It is my pleasure today to host Kai Strand, dear friend and crit partner. Her debut book, The Weaver, for MG readers, has recently been released. Here's what Kai has to say:
mom and I moved to Southern California the summer before my sophomore year in high school. I met my husband six years later at work. I worked in corporate America for about 10 more years and in that time had four children. Finally I decided enough was enough and quit my job to stay home and raise my kids. The very first day I was home I baked cookies and my husband was laid off from his job.
So we sold our house and moved to central Oregon. We still live there and love it. I work part time now and after all these years my husband and I work together again.
I've always been a storyteller and writer, but I didn’t consider becoming a professional writer until my oldest daughter and I became hooked on the Harry Potter series and we were between book releases (the fourth and fifth book, I believe.) I decided while I waited for the release of the next HP, I’d create my own characters and my very own world. In fewer than four months, I had completed my very first middle grade novel.
Kai kindly answered some questions to tell us more about herself.
Bev: Tell us about your recent release, The Weaver.
Kai: About The Weaver: In a town of word weavers, Mary suffers through her third year of Novice Word Weaving. Mary thinks her troubles are over when she meets a gnome-elf who grants her a wish. But instead of weaving a better story, she's weaving strange yarn charms to accompany her still pathetic tales.
I think children will relate to Mary. Mary feels different and inept. I think many kids (and adults!) often feel their differences stand out like a neon sign on their forehead. The Weaver has an old-fashioned feel but with a timeless theme. It’s a lyrical tale full of storytelling. Written for children 9 – 12 years old.
Bev: How did you find your publisher?
Kai: I’m so glad you asked. This is a great story! I read on a writer’s blog that there was going to be a multi-author book signing for a children’s book publisher in my area. I thought, “What? There aren’t any children’s authors around here.” So I did some research and learned that an illustrator lived nearby. I figured she had a big event to plan, so I contacted her and offered to help. She graciously invited me to the dinner the evening before the signing. So I met many of my (now) fellow angels as well as our busy, busy editor. It was a lovely event and I had so much fun. And silly me, it took more than a month after meeting them before I realized The Weaver might be a good fit for the publisher. I feel very blessed to be with Guardian Angel Publishing.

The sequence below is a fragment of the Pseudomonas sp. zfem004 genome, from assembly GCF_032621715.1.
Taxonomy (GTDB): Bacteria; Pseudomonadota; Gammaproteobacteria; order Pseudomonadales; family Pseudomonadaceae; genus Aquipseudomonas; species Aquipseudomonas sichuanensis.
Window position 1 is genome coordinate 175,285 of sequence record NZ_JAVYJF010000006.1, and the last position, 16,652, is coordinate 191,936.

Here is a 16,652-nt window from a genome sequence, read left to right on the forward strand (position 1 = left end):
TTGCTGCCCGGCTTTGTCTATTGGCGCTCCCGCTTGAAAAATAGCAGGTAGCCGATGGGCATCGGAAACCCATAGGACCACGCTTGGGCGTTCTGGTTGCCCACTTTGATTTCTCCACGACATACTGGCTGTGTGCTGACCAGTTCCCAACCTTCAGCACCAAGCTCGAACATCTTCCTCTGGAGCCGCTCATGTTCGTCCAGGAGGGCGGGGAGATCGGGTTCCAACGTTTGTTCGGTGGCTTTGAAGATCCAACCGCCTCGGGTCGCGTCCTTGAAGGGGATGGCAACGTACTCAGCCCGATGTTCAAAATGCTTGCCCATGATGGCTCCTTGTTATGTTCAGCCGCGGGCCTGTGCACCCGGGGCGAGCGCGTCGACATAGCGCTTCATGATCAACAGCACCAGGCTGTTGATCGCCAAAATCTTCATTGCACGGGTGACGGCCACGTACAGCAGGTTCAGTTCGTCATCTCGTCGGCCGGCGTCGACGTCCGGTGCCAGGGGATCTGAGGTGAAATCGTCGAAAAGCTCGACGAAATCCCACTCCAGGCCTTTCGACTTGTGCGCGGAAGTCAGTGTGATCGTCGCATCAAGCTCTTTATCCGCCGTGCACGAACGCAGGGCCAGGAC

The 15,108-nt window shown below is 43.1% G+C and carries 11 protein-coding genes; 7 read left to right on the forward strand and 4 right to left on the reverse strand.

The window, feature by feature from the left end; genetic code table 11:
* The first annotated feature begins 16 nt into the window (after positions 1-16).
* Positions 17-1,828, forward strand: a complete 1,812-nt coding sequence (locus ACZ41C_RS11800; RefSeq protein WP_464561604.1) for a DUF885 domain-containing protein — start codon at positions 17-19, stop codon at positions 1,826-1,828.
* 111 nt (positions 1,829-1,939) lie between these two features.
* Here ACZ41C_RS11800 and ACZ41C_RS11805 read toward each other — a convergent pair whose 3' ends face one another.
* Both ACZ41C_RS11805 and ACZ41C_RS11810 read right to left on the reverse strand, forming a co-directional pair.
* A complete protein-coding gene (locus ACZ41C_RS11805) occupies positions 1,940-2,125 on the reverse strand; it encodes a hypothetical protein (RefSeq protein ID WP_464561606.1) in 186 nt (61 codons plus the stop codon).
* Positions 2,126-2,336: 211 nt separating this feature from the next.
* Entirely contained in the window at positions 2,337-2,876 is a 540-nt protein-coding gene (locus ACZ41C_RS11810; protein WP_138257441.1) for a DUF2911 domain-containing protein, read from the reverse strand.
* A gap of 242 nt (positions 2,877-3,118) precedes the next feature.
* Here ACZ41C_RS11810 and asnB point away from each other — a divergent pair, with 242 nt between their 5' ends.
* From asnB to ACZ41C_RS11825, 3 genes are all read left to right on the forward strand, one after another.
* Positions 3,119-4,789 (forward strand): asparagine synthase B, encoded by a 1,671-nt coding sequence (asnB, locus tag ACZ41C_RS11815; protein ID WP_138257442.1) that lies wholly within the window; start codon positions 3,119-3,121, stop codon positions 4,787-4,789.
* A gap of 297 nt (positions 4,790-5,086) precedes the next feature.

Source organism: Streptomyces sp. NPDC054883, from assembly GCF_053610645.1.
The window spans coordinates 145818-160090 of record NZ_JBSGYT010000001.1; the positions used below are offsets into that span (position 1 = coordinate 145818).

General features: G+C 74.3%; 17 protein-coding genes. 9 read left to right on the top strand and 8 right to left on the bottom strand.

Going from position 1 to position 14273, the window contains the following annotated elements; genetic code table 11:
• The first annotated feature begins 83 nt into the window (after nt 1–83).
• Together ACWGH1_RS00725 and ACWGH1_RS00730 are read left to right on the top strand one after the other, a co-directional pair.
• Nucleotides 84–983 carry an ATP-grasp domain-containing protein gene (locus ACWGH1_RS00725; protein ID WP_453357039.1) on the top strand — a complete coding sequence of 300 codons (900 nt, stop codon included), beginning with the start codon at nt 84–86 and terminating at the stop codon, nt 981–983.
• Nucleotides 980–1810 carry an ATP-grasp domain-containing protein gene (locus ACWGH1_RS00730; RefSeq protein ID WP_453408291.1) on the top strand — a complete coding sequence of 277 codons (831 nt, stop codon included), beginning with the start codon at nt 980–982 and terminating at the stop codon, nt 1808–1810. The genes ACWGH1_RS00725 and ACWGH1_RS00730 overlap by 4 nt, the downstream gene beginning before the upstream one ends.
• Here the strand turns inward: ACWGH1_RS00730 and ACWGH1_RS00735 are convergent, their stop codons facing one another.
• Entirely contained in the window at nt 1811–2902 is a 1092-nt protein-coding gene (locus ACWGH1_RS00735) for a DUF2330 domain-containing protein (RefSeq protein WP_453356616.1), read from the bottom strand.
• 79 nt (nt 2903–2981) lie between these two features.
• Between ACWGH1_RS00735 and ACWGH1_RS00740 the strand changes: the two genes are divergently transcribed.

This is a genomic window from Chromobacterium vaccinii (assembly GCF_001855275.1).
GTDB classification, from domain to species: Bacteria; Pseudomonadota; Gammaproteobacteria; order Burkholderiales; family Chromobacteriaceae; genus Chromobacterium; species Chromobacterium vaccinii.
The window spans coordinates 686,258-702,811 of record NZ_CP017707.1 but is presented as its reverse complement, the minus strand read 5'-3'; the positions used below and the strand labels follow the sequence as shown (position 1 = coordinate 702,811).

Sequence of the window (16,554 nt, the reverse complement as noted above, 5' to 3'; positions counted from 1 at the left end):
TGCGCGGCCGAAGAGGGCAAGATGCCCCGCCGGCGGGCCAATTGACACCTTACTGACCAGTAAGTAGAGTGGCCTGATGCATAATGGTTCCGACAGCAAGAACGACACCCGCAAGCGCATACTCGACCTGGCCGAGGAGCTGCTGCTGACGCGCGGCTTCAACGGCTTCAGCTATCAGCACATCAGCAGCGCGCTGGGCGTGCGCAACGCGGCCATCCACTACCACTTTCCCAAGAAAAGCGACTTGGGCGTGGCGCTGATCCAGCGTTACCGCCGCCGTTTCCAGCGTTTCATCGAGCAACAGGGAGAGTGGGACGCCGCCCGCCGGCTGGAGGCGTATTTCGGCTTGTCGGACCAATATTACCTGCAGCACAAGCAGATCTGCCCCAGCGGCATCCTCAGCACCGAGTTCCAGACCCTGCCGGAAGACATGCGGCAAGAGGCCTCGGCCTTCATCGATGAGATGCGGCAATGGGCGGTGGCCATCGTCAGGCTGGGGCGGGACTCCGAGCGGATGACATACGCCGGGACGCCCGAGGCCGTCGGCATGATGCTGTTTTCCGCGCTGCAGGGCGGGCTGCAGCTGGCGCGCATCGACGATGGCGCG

Bev: Do you outline your stories or just let them flow organically?
Kai: My writing has always been ‘go with the flow’. I do start a companion document for each manuscript where I can dash off plot ideas when they strike and keep track of character names and traits, stuff like that. I’ve learned the hard way that when I take the time to formally outline, it kills my creative flow and I lose interest in the story. I’m a total geek when I’m going through a first draft. I “ooh” and “awww” over my more creative ideas and giggle at sarcasm as if the character really did say it themselves (not me). I love first drafting.
Bev: Describe your writing schedule.
Kai: Um, yeah…well. Don’t have a schedule. Sometimes I’m really disciplined. Just haven’t been lately. Saturday through Monday are the days I have the most time. I try to split it between marketing/promotion, researching submissions and writing. “Try” being the operative word in that sentence.
Bev: What does your family think of you as a writer?